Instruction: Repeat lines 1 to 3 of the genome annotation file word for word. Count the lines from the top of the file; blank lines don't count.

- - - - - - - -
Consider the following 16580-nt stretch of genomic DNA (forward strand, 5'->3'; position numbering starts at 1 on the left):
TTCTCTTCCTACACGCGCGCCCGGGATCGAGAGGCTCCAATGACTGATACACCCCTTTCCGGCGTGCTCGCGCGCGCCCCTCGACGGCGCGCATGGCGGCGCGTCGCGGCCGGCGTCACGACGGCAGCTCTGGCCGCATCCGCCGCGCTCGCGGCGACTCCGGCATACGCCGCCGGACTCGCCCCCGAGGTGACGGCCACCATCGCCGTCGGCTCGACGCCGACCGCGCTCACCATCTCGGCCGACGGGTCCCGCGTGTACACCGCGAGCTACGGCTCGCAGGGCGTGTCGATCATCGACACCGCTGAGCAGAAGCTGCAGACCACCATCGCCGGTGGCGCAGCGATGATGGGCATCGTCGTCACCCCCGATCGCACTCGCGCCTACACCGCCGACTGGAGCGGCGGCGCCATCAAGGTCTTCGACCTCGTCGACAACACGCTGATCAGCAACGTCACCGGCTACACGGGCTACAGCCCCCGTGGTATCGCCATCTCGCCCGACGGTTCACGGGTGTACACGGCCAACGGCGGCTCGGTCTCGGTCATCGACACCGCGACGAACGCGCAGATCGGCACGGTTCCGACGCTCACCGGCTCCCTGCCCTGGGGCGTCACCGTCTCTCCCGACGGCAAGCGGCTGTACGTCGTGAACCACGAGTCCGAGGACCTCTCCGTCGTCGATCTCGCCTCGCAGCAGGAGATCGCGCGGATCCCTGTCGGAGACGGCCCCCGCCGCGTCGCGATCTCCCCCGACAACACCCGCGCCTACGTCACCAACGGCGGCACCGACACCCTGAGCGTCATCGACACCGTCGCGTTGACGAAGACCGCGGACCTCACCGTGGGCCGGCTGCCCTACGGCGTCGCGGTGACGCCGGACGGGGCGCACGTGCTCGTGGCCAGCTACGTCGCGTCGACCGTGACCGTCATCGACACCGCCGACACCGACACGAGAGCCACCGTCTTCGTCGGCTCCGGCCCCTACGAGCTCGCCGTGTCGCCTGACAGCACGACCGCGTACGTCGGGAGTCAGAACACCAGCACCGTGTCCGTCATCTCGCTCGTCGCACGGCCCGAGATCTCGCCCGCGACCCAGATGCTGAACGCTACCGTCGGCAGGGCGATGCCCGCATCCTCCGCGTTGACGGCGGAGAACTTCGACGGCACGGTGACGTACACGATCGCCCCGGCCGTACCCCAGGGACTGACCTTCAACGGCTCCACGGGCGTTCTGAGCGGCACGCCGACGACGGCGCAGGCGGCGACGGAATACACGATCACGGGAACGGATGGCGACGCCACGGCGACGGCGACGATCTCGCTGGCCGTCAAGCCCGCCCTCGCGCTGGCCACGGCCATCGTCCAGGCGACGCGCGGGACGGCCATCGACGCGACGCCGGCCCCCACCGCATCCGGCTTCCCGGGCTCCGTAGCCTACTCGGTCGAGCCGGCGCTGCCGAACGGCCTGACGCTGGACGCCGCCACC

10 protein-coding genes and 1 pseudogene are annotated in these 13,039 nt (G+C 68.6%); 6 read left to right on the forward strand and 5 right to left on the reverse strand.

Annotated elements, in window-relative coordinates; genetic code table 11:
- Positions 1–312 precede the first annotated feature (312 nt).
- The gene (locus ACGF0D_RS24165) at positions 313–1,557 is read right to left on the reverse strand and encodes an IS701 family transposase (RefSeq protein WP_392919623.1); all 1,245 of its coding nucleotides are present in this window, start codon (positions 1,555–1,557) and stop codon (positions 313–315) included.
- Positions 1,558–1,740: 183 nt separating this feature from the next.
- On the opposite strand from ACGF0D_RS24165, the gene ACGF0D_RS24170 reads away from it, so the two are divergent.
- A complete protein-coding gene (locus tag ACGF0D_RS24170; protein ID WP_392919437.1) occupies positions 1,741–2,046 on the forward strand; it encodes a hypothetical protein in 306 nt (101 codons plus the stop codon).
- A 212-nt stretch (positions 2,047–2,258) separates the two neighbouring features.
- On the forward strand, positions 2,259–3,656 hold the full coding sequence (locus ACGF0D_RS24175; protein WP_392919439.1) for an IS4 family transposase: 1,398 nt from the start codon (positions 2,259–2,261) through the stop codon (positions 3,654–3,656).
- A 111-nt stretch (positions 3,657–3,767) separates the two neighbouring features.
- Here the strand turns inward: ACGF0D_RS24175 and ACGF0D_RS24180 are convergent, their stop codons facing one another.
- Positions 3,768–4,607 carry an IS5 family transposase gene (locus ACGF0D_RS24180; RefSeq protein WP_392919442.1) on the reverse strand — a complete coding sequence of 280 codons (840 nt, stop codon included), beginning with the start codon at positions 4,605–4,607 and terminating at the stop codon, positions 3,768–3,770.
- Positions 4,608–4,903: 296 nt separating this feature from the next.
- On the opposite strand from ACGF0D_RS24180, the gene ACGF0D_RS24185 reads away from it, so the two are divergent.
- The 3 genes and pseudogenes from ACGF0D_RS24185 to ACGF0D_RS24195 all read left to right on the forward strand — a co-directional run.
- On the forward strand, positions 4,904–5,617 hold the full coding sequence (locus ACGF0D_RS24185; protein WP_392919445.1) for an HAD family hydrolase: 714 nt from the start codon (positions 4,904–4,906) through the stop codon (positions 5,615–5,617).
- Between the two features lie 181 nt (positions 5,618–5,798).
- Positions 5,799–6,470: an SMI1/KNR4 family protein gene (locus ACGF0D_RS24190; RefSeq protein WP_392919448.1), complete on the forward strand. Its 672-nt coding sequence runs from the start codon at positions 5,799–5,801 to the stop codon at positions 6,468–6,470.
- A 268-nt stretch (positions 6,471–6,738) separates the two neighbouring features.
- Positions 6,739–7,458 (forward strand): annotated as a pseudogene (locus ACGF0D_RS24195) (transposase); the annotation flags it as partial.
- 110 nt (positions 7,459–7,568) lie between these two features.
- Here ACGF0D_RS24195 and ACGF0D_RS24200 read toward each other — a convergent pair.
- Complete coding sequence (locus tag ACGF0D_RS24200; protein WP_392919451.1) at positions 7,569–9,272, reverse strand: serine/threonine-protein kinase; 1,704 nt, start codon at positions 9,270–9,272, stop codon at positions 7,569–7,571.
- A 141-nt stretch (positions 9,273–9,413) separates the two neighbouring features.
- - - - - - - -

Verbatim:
Consider the following 16580-nt stretch of genomic DNA (forward strand, 5'->3'; position numbering starts at 1 on the left):
TTCTCTTCCTACACGCGCGCCCGGGATCGAGAGGCTCCAATGACTGATACACCCCTTTCCGGCGTGCTCGCGCGCGCCCCTCGACGGCGCGCATGGCGGCGCGTCGCGGCCGGCGTCACGACGGCAGCTCTGGCCGCATCCGCCGCGCTCGCGGCGACTCCGGCATACGCCGCCGGACTCGCCCCCGAGGTGACGGCCACCATCGCCGTCGGCTCGACGCCGACCGCGCTCACCATCTCGGCCGACGGGTCCCGCGTGTACACCGCGAGCTACGGCTCGCAGGGCGTGTCGATCATCGACACCGCTGAGCAGAAGCTGCAGACCACCATCGCCGGTGGCGCAGCGATGATGGGCATCGTCGTCACCCCCGATCGCACTCGCGCCTACACCGCCGACTGGAGCGGCGGCGCCATCAAGGTCTTCGACCTCGTCGACAACACGCTGATCAGCAACGTCACCGGCTACACGGGCTACAGCCCCCGTGGTATCGCCATCTCGCCCGACGGTTCACGGGTGTACACGGCCAACGGCGGCTCGGTCTCGGTCATCGACACCGCGACGAACGCGCAGATCGGCACGGTTCCGACGCTCACCGGCTCCCTGCCCTGGGGCGTCACCGTCTCTCCCGACGGCAAGCGGCTGTACGTCGTGAACCACGAGTCCGAGGACCTCTCCGTCGTCGATCTCGCCTCGCAGCAGGAGATCGCGCGGATCCCTGTCGGAGACGGCCCCCGCCGCGTCGCGATCTCCCCCGACAACACCCGCGCCTACGTCACCAACGGCGGCACCGACACCCTGAGCGTCATCGACACCGTCGCGTTGACGAAGACCGCGGACCTCACCGTGGGCCGGCTGCCCTACGGCGTCGCGGTGACGCCGGACGGGGCGCACGTGCTCGTGGCCAGCTACGTCGCGTCGACCGTGACCGTCATCGACACCGCCGACACCGACACGAGAGCCACCGTCTTCGTCGGCTCCGGCCCCTACGAGCTCGCCGTGTCGCCTGACAGCACGACCGCGTACGTCGGGAGTCAGAACACCAGCACCGTGTCCGTCATCTCGCTCGTCGCACGGCCCGAGATCTCGCCCGCGACCCAGATGCTGAACGCTACCGTCGGCAGGGCGATGCCCGCATCCTCCGCGTTGACGGCGGAGAACTTCGACGGCACGGTGACGTACACGATCGCCCCGGCCGTACCCCAGGGACTGACCTTCAACGGCTCCACGGGCGTTCTGAGCGGCACGCCGACGACGGCGCAGGCGGCGACGGAATACACGATCACGGGAACGGATGGCGACGCCACGGCGACGGCGACGATCTCGCTGGCCGTCAAGCCCGCCCTCGCGCTGGCCACGGCCATCGTCCAGGCGACGCGCGGGACGGCCATCGACGCGACGCCGGCCCCCACCGCATCCGGCTTCCCGGGCTCCGTAGCCTACTCGGTCGAGCCGGCGCTGCCGAACGGCCTGACGCTGGACGCCGCCACC

10 protein-coding genes and 1 pseudogene are annotated in these 13,039 nt (G+C 68.6%); 6 read left to right on the forward strand and 5 right to left on the reverse strand.